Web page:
The week at a glance
- White-crowned Sparrow in Cheshire
- Rose-breasted Grosbeak on Shetland
- Oriental Turtle Dove pinned down in Kent
- Report of a Belted Kingfisher in Northern Ireland
- Mourning Dove in Spain
- Amur Falcon in Cyprus
After a very cold week that saw widespread snow and overnight frosts, light finally appeared at the end of the tunnel as the May Bank Holiday weekend arrived. Biting northerlies abated and temperatures gradually began to rise towards normal again as Britain and Ireland welcomed back somewhat more spring-like conditions. The birding, too, seemed to improve: major new rarities were discovered, another was finally pinned down in Kent and migration got going again after the previous week's setback.
For pure rarity value, it is impossible to beat Britain's sixth White-crowned Sparrow extracted from a mistnet at Woolston Eyes, Cheshire, on the morning of 30th. Seen again just a couple of times after its release (and not past 11:45 despite extensive searching), this North American stunner unfortunately evaded the attention it would undoubtedly have attracted. Interestingly, the pale lores and orange-toned bill would appear to suggest that this bird is of western origin (subspecies gambellii breeds widely across the taiga of western North America, though a large zone of intergradation exists). This in itself would be a first for Britain, and probably just the second for the Western Palearctic following a similar-looking bird in the Azores in October 2013. More details here.
White-crowned Sparrow, Woolston Eyes, Cheshire (Photo: David Bowman)
Further excitement from across the pond came in the form of a first-summer male Rose-breasted Grosbeak on West Burra, Shetland, on 3rd. Spotting it visiting her garden feeders, quick-thinking homeowner Lynn Goodlad took a selection of photographs and posted them on a local Facebook group, where the identification was almost instantly confirmed. Though not quite pristine in plumage, this is arguably the 'best' ever seen in Britain — the only other spring record relates to a first-summer female at Holme, Norfolk, on 4–5 May 2006.
As if that wasn't enough for arrivals from the west, a male Belted Kingfisher was belatedly reported from Co Londonderry on 28th — the bird, apparently a male, had been seen on the River Bann near Coleraine on 22nd but not again. Further belated news concerned the second Alpine Accentor of the spring, coincidentally seen on Scolt Head Island, Norfolk, on the same day as the Hampshire bird but suppressed until 3 May.
Great news for Kent and London listers alike came on Friday when the meena Oriental Turtle Dove, present in Otford since 18 February, was finally pinned down for all to see. It established a pattern of posing in trees both early morning and again from late afternoon, and many were able to twitch it as it showed at least twice daily over the weekend and to at least 3rd. Many thanks to Kent recorder Barry Wright and the contingent of hard-working local birders who made the twitch possible.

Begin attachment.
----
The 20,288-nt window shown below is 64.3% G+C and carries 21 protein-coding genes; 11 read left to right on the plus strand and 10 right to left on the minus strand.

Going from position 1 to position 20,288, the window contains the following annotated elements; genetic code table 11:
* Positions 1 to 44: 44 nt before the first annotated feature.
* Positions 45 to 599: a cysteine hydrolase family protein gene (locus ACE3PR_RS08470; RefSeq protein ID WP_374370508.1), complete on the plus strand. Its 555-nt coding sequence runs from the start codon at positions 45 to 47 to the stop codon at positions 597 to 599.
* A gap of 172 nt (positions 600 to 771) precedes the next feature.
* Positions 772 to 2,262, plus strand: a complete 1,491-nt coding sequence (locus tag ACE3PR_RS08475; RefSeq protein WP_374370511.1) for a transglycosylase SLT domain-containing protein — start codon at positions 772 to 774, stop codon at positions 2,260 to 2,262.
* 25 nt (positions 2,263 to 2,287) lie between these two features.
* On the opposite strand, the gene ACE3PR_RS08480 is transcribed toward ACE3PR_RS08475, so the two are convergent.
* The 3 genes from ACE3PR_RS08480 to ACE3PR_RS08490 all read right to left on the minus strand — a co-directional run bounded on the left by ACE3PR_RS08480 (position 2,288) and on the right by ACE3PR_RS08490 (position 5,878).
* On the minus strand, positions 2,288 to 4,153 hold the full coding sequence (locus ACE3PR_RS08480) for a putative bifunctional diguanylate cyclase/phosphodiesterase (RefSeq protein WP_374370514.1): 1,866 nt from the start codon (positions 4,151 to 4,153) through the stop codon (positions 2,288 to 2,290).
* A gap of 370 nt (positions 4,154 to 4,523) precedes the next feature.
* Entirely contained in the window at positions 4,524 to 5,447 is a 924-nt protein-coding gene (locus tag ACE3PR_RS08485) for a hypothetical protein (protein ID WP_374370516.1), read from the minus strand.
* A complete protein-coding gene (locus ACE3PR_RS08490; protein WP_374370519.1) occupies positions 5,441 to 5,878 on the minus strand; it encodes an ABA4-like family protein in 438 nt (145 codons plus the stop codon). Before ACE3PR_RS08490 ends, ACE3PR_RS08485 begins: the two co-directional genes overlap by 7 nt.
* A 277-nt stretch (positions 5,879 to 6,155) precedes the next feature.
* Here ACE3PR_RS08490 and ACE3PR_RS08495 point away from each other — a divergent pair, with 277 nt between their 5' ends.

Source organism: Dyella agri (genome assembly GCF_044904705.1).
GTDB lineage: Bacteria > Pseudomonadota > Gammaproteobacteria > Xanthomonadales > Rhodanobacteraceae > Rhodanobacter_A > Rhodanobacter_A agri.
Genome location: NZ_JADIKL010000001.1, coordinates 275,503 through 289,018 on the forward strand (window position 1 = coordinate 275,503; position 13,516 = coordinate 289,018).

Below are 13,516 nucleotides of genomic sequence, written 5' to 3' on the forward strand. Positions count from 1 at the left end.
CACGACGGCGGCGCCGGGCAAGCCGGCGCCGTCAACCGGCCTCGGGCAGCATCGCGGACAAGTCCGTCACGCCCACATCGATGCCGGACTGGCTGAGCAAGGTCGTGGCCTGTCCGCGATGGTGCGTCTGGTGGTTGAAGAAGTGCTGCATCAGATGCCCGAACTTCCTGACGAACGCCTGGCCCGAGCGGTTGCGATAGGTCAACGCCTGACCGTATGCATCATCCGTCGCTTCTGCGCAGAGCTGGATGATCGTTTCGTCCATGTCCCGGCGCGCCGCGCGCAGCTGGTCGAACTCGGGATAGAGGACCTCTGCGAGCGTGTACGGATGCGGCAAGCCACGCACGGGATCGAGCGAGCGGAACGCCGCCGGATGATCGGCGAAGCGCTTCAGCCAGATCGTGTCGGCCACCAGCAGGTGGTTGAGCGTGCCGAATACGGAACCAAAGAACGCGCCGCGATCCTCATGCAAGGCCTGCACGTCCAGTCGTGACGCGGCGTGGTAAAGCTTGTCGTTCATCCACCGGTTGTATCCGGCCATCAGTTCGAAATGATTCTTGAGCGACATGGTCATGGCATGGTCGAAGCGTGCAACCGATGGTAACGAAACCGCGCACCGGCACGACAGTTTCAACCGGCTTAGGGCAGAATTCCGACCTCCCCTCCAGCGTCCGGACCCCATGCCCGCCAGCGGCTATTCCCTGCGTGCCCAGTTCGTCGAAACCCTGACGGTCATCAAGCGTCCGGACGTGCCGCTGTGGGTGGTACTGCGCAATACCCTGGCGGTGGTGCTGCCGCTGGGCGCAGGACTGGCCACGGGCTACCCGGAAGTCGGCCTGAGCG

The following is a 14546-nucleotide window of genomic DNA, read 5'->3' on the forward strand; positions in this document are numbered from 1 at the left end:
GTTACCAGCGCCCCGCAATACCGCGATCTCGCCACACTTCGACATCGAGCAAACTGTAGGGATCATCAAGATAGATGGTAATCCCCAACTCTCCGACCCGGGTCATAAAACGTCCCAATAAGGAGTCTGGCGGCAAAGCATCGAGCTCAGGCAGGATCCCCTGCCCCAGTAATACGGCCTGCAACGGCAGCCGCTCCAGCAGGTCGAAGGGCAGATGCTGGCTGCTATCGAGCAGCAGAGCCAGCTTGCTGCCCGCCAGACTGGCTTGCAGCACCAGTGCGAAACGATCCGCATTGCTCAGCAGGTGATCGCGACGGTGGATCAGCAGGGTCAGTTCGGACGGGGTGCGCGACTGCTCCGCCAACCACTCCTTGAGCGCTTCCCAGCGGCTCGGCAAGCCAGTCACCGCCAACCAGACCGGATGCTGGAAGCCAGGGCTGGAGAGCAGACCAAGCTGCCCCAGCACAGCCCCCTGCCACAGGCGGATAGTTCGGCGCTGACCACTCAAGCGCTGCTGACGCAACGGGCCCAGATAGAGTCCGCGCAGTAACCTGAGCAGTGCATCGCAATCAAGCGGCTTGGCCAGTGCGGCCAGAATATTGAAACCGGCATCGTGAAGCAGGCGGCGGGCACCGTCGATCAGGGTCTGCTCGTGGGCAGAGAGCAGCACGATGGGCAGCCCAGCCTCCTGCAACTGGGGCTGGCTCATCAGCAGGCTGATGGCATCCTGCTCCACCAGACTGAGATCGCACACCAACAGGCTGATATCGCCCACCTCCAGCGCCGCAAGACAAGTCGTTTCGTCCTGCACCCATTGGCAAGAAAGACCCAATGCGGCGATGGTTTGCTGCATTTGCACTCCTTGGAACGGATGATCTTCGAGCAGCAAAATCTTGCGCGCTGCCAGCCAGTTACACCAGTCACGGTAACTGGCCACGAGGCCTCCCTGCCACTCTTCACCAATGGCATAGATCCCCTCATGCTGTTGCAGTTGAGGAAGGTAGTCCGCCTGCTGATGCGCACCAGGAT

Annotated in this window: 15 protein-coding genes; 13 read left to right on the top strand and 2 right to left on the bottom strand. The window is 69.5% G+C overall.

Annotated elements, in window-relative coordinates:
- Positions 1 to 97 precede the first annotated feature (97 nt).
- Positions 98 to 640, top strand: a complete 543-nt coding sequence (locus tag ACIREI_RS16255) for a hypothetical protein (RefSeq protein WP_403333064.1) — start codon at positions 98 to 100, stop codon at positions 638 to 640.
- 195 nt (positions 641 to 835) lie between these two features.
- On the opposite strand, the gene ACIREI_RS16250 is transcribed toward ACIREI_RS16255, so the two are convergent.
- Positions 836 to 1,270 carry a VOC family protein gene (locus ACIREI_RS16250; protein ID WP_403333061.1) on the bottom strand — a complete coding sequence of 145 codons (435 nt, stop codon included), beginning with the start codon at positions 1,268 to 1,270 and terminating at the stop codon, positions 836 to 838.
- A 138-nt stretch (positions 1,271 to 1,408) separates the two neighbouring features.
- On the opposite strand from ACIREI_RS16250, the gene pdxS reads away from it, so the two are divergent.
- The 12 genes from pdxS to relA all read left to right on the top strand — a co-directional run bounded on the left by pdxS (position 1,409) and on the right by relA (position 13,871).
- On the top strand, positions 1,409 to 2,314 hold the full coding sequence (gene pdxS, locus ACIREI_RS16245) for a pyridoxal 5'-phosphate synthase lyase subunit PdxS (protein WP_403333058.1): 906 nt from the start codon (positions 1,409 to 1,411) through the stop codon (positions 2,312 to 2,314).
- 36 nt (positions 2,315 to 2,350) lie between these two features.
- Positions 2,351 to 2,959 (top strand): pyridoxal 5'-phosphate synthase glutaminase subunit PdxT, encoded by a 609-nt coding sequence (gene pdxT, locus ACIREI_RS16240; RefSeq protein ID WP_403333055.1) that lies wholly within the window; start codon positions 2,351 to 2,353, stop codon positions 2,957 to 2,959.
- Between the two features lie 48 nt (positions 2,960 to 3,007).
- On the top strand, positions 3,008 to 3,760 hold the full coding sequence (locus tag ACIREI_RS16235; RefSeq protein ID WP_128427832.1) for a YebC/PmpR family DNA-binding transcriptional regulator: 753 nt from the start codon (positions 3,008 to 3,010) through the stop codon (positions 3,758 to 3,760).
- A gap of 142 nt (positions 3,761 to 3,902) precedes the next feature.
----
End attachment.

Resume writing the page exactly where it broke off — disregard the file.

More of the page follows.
Long-stayers included the Hudsonian Whimbrel, still present near Marazion on 30th, and the Glaucous-winged Gull, which has surprised most by lingering at Castletownbere into May (it was still there on Monday). The Snowy Owl also continues to alternate between Bryher and Tresco, Scilly, but is somewhat intermittent in its appearances.
A smart Black-headed Wagtail was discovered at Titchwell, Norfolk, on 2nd but proved frightfully elusive; it was seen again briefly the following day but was frankly a nightmare to pin down. A couple of possible Iberian Chiffchaffs were reported (at Conwy RSPB on 30th and Godolphin, Cornwall, on 1st) in addition to males still holding territory in Shropshire and on Scilly — though the Kent bird was last noted in Margate on 28th. Incidentally, last week's Bonelli's warbler in Cornwall turned out to be a Western, based on DNA analysis. Another Western Bonelli's was trapped and ringed at Alderney Bird Observatory on 29th, the day after a Western Subalpine Warbler there. On nearby Jersey, a Savi's Warbler was trapped and ringed at St Ouen's Pond, while the male continued to advertise itself at Minsmere, Suffolk, all week.
Rather like the return of an old friend, it was pleasing to hear of the reappearance of the drake Lesser Scaup, bearing red nasal saddle 'VH', in Clyde on 30–1st. The sighting at Lochwinnoch is the first resight of this bird since it was logged in West Yorkshire in mid-May 2015. Elsewhere the Cardiff Bay bird was still around on 2nd. A new drake Ring-necked Duck popped up on Islay, Argyll, on 29th and another remained in Co Down. The drake American Black Duck was still at Strontian, Highland. All four of the week's Green-winged Teal were in Scotland, with new birds on Tiree and in Clyde. A Black Brant was at Blakeney, Norfolk, from 27th and another lingered in East Yorkshire.